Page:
NY mayor blames virus for shootings. Here’s what crime data shows.
By Alan Feuer
In the past few weeks, Mayor Bill de Blasio and his police commissioner, Dermot F. Shea, have blamed the steep rise in shootings in New York City on a breakdown in the criminal justice system that they contend has allowed criminals back out on the streets.
The mayor and commissioner have cited a range of causes that they have portrayed as outside their control: the pandemic and the George Floyd protests, as well as measures approved by the state Legislature, including one that eliminated cash bail for many defendants.
But a confidential analysis of police data, conducted by city officials but not released to the public, offers little if any evidence to back up their claims. In fact, the analysis, obtained by The New York Times, suggests the state’s new bail law and the mass release of inmates from city jails in recent months because of the coronavirus outbreak played almost no role in the spike in shootings.
Of the 1,500 inmates let out of Rikers from March 16 to April 30, only seven had been rearrested on a weapons charge by mid-July, according to the confidential analysis.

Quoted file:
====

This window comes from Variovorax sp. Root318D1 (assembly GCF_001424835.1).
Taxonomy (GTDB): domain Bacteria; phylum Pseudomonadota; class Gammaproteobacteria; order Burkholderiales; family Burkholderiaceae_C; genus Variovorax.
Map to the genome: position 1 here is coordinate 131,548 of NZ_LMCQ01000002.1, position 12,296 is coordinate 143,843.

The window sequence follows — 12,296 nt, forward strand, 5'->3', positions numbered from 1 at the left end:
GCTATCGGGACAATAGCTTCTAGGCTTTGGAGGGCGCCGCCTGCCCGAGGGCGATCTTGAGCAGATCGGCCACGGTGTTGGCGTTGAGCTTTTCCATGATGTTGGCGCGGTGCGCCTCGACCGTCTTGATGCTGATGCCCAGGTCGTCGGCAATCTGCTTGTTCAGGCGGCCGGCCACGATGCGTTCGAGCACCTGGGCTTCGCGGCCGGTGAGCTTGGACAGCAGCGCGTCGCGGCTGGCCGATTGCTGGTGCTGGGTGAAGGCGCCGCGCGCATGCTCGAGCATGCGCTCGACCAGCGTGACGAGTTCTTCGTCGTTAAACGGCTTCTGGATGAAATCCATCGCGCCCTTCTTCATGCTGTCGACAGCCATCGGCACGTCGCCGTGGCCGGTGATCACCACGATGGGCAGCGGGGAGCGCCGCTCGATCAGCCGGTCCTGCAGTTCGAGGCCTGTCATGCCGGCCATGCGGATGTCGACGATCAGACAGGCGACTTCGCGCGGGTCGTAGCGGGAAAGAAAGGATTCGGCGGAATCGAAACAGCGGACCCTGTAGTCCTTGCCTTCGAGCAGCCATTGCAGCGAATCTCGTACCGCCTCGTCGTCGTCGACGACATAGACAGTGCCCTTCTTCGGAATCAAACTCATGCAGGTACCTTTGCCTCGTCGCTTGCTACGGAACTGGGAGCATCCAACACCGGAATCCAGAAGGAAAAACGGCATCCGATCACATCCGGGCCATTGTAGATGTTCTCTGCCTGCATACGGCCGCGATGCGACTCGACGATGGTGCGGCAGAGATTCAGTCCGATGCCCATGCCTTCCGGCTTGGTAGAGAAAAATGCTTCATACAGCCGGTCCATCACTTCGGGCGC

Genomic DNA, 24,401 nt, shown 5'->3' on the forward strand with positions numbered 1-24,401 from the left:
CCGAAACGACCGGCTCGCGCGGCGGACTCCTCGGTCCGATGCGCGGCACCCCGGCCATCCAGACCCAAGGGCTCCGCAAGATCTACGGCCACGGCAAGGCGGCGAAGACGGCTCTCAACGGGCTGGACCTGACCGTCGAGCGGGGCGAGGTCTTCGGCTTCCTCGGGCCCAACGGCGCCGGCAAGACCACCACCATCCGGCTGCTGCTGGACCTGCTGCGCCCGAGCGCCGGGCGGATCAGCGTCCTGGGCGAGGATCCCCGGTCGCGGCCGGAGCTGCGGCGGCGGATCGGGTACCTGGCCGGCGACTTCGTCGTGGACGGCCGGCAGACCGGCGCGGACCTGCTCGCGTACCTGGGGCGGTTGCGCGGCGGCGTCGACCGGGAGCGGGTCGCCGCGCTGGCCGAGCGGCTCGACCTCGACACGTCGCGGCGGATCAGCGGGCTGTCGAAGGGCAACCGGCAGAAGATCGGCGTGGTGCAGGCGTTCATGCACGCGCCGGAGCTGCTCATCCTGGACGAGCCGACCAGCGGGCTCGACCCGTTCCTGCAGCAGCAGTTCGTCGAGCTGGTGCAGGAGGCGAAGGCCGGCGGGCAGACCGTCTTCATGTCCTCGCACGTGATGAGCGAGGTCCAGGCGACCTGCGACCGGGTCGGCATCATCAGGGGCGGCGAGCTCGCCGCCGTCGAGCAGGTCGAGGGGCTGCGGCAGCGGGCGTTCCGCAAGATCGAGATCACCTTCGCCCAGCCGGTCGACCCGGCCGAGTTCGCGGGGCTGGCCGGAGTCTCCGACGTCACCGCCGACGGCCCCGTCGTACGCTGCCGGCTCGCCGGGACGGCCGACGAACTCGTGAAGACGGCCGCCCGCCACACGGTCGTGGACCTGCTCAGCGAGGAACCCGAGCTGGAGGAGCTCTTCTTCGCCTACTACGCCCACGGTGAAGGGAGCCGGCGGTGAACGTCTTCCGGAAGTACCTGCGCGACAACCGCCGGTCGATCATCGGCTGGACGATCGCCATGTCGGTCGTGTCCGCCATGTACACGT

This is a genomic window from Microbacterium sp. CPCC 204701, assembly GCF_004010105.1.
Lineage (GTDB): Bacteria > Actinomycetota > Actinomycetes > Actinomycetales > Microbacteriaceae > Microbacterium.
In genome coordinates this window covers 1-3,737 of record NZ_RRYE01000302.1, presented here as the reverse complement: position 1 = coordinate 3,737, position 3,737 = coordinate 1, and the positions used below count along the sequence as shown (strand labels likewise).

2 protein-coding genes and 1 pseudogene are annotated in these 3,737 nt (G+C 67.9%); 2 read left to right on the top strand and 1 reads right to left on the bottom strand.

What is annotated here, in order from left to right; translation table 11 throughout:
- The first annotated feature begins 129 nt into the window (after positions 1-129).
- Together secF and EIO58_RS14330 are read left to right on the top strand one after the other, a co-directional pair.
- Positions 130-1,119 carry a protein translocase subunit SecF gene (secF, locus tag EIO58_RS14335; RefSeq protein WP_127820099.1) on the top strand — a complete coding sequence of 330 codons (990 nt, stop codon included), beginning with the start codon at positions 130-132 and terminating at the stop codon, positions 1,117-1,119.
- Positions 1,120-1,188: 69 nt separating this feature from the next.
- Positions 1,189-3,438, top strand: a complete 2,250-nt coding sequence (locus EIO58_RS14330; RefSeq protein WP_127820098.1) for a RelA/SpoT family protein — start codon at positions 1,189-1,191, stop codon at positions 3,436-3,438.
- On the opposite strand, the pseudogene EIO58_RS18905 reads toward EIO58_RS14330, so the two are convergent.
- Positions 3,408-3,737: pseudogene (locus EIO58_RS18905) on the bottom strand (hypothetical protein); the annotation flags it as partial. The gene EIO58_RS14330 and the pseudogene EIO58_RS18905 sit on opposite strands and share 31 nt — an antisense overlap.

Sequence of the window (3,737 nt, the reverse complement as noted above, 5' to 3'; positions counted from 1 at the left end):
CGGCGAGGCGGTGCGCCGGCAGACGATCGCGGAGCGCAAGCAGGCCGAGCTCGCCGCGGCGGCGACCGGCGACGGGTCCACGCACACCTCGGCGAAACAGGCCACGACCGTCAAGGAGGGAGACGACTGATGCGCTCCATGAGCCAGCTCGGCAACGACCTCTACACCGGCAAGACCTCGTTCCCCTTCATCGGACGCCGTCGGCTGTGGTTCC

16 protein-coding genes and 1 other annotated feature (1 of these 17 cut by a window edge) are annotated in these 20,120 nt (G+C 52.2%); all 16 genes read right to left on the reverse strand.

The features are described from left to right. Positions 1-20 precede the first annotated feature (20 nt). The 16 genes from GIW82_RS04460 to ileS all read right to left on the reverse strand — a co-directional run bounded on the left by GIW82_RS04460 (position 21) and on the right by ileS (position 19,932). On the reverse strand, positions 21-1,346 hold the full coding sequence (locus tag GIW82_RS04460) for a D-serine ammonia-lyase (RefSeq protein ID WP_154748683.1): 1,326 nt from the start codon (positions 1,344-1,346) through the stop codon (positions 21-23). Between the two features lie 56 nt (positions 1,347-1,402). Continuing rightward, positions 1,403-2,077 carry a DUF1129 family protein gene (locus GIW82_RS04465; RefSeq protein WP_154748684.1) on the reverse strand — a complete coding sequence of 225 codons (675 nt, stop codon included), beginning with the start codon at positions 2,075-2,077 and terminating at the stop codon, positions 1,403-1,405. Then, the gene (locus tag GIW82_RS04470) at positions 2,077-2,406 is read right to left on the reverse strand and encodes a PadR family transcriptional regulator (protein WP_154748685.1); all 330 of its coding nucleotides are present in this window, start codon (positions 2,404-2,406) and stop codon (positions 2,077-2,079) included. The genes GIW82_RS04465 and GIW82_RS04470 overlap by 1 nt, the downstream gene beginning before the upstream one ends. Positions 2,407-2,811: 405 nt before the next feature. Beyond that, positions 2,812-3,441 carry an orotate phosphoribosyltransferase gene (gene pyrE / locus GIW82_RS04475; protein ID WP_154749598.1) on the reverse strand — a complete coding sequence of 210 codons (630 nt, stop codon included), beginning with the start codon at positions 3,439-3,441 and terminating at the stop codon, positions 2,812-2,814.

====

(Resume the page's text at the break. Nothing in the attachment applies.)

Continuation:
Nearly 2,000 people who in July had open gun cases were allowed to go home to await trial, but only about 40 of those defendants were arrested on another weapons charge while they were out, the analysis said.
Instead, the analysis points to a different possible reason for the wave of shootings: The number of arrests for gun crimes has plummeted.
While murders and shootings have surged, reports of other major crimes have actually fallen in recent months. Still, the spike in gun violence has stirred deep fears that the city might be sliding back to an era of random violence on the streets. Recent shooting victims have included two teenagers going to play basketball and a baby boy.
New York City is not alone. Shootings have skyrocketed in major cities across the country, and that surge has led to intense political fights over whether efforts to rein in the police, including the Defund the Police movement touched off by the killing of George Floyd, are playing a role.
On Sunday, another 19 people were shot in New York City, one fatally. Through the first seven months of this year, shootings were up 72% over the same period last year and murders rose 30%, even as reports of other violent crimes like rape, assault and robbery fell.